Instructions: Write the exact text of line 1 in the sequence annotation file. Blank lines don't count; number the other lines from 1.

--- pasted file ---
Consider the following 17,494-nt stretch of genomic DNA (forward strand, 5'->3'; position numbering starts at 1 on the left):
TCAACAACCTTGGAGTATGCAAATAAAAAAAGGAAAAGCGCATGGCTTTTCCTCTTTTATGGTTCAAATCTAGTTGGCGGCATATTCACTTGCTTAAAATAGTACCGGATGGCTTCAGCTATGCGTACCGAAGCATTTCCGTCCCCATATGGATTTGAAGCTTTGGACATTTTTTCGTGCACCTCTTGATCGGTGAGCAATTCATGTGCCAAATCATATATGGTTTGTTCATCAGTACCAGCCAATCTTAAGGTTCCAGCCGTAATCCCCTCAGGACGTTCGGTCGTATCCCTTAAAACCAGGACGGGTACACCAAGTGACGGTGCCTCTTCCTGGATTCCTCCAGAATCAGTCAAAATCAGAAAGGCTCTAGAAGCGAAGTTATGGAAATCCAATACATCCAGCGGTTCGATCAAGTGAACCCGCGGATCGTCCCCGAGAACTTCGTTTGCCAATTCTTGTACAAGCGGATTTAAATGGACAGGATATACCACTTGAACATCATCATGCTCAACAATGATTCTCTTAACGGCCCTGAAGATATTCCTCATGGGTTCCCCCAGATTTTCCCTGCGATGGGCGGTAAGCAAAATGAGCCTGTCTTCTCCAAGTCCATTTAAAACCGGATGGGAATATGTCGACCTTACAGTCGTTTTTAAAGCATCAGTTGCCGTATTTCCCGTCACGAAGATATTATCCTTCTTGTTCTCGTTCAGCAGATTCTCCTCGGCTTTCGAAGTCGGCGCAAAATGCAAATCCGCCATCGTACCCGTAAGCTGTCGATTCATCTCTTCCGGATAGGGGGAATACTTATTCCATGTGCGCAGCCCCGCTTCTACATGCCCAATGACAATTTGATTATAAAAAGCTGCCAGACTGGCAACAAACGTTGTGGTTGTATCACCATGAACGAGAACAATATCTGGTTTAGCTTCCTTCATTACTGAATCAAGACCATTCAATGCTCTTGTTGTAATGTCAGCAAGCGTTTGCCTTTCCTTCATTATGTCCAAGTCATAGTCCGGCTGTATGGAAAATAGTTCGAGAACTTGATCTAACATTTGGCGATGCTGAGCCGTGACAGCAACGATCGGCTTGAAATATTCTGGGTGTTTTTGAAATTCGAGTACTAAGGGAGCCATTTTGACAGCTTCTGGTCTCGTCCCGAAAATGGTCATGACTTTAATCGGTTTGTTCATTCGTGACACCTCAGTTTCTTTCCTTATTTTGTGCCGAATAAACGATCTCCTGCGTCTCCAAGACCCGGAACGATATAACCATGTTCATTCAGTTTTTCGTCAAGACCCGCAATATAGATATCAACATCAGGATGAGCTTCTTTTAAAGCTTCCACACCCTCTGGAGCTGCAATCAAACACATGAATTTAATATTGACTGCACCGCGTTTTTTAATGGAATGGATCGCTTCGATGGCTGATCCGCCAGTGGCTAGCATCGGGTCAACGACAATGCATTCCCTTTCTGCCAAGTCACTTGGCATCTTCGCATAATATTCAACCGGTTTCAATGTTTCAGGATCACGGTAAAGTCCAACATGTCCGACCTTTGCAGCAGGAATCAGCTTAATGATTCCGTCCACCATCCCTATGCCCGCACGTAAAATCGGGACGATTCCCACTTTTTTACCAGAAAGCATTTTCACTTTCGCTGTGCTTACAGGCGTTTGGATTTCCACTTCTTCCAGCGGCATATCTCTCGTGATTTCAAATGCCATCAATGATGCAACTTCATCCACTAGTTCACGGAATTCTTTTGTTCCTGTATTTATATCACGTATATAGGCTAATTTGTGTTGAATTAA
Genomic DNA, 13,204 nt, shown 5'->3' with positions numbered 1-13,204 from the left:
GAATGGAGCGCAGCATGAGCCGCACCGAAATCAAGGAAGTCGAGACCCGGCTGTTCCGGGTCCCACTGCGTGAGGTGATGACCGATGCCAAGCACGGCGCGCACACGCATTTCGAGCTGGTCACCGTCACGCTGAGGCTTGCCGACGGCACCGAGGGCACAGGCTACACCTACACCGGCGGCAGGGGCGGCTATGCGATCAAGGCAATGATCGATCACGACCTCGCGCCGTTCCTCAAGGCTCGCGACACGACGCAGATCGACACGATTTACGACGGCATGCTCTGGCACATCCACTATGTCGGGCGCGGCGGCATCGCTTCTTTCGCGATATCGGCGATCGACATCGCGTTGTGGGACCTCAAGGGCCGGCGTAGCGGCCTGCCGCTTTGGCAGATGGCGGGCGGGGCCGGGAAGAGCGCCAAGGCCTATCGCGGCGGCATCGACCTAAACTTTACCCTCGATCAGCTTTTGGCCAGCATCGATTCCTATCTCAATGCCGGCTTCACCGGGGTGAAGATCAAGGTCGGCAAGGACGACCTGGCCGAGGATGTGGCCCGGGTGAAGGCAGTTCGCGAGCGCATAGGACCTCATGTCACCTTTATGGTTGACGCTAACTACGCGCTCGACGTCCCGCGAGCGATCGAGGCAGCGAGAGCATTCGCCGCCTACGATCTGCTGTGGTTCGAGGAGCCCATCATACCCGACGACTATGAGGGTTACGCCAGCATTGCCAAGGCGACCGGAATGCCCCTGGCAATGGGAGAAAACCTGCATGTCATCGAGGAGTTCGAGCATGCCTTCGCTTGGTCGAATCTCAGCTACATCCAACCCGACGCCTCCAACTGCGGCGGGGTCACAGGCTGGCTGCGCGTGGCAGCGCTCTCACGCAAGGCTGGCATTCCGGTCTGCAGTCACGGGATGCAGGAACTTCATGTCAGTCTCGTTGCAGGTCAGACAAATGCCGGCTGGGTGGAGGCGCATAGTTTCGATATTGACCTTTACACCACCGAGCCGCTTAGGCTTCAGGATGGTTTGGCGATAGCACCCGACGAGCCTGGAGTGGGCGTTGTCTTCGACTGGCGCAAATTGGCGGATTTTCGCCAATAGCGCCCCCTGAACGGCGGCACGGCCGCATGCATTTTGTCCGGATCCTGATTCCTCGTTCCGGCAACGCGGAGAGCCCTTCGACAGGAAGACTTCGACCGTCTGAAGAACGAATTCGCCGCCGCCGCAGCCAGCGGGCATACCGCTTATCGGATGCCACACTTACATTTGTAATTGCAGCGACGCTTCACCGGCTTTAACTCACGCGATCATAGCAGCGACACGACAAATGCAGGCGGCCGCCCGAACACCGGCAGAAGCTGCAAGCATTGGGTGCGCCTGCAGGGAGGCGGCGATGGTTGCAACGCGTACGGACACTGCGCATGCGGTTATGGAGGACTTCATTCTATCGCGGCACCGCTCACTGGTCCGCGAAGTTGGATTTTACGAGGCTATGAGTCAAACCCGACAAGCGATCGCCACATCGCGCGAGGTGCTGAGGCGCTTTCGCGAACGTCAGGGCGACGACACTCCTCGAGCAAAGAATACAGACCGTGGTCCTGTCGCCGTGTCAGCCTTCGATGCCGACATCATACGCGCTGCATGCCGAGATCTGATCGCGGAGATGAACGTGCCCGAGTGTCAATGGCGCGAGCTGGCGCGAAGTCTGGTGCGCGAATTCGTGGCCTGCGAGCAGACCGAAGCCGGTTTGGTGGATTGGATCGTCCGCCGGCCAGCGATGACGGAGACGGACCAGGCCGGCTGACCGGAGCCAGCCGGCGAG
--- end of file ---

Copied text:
Consider the following 17,494-nt stretch of genomic DNA (forward strand, 5'->3'; position numbering starts at 1 on the left):